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29 July 2004 Active membrane masks for improved overlay performance in proximity lithography
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Membrane masks are thin (2 micron x 35 mm x 35 mm) structures that carry the master exposure patterns in proximity (X-ray) lithography. With the continuous drive to the printing of ever-finer features in microelectronics, the reduction of mask-wafer overlay positioning errors by passive rigid body positioning and passive stress control in the mask becomes impractical due to nano and sub-micron scale elastic deformations in the membrane mask. This paper describes the design, mechanics and performance of a system for actively stretching a membrane mask in-plane to control overlay distortion. The method uses thermoelectric heating/cooling elements placed on the mask perimeter. The thermoelectric elements cause controlled thermoelastic deformations in the supporting wafer, which in turn corrects distortions in the membrane mask. Silicon carbide masks are the focus of this study, but the method is believed to be applicable to other mask materials, such as diamond. Experimental and numerical results will be presented, as well as a discussion of the design issues and related design decisions.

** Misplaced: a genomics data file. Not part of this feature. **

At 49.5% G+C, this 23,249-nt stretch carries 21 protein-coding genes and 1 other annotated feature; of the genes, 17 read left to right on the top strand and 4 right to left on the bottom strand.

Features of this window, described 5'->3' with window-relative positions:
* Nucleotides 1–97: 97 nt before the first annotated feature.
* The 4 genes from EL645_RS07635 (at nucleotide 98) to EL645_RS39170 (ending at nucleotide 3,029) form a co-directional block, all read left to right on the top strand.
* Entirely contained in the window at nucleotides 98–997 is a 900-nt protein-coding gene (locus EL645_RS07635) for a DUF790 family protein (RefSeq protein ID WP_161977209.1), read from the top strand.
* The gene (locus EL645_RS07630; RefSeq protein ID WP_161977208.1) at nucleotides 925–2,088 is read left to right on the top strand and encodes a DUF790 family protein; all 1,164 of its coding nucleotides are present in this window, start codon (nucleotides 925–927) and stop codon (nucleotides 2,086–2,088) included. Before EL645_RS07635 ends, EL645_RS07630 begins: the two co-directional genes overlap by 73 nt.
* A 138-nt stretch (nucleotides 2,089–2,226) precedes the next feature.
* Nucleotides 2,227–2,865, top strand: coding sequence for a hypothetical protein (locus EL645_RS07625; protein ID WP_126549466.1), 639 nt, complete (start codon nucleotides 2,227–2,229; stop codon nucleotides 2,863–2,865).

© (2004) COPYRIGHT Society of Photo-Optical Instrumentation Engineers (SPIE). Downloading of the abstract is permitted for personal use only.
Dryver R. Huston, James Plumpton, Brian Esser, and Gerald A. Sullivan "Active membrane masks for improved overlay performance in proximity lithography", Proc. SPIE 5388, Smart Structures and Materials 2004: Industrial and Commercial Applications of Smart Structures Technologies, (29 July 2004);


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